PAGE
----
• 2 ¾ ounces - 2 ½ ounces of eggs per week
  • 1 ounce - 1 ¼ ounces of nut and seed products per week

What Are Good Starting Serving Sizes?

You’re probably curious about the suggested portions of healthy food you should offer your little one. Here are some suggested serving sizes for 18-24 month olds. (Remember: If your little one wants more after the first portion, it’s perfectly fine to give them more.)

Fruit and Veggies

  • ¼ cup chopped or sliced fruit
  • ¼ cup chopped or sliced veggies
  • Equivalent of ¼ - ½ of a small fruit or veggie, sliced (such as ¼ - ½ of an avocado, mango, peach, or plum)
  • 2 tablespoons cooked beans/peas/lentils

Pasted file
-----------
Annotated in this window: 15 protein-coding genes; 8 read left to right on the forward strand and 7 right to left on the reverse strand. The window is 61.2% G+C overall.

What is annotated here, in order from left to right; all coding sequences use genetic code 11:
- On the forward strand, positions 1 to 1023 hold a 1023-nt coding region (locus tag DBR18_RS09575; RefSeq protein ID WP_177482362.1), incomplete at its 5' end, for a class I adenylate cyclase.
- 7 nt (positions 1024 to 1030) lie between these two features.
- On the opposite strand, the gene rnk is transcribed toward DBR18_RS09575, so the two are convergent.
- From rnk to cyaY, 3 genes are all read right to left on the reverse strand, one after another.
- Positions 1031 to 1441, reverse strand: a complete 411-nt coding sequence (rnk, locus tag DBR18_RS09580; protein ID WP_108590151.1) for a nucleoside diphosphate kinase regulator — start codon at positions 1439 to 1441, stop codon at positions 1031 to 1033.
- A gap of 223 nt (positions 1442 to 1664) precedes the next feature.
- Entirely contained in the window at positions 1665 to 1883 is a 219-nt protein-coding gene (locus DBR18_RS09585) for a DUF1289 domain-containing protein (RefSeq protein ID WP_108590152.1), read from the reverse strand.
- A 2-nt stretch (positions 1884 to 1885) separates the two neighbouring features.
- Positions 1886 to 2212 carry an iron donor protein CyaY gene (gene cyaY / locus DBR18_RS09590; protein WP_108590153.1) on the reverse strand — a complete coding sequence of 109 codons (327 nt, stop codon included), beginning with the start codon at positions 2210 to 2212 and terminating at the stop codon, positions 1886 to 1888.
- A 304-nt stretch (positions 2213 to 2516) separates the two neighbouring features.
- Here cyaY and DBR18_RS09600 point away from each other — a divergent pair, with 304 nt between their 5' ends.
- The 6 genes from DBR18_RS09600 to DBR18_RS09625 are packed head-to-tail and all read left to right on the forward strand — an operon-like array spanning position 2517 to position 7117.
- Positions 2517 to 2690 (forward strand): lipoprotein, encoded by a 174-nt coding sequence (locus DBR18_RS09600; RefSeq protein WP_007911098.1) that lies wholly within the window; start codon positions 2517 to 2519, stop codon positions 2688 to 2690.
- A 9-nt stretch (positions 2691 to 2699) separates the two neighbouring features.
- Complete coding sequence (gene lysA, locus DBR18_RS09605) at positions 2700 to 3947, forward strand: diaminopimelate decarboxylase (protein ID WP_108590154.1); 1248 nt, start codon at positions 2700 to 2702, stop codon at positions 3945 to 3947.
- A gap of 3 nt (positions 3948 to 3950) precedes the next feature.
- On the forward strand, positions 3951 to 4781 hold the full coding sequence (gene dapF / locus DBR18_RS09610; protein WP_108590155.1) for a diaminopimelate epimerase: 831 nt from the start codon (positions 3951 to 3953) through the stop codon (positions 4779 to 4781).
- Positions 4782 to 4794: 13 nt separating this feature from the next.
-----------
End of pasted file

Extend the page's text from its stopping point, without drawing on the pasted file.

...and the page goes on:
• 2 tablespoons hummus

Dairy Foods

  • 2 tablespoons shredded cheese
  • ⅓ cup plain yogurt (no added sugar)
  • ½ cup milk


  • 1 ounce meat
  • 1 ounce fish or shellfish
  • ½ egg - 1 egg
  • 2 tablespoons tofu
  • 1 tablespoon smooth, watered down nut butter

Whole grains

  • ¼ cup - ⅓ cup cooked pasta, quinoa, oats, or other cooked grains
  • ¼ slice - ½ slice bread
  • ¼ - ½ bagel
  • ¼ cup whole grain cereal with no added sugar
  • ½ whole grain tortilla

What About Drinks For Toddlers?

Water and whole unflavored cow’s milk are the healthiest drinks for your toddler, and the only drinks your 18-24 month old should have (besides breastmilk if you’re continuing to breastfeed).

Cow’s milk supplies calcium, potassium, vitamin D, and protein. Choose plain whole milk for your little one – avoid flavored milks that contain added sugars.

Your child should have around 2 cups of milk daily (give no more than 24 ounces of milk, as too much milk may lessen your little one’s appetite for solids.) In addition to the milk, they should have 2-4 cups of water per day.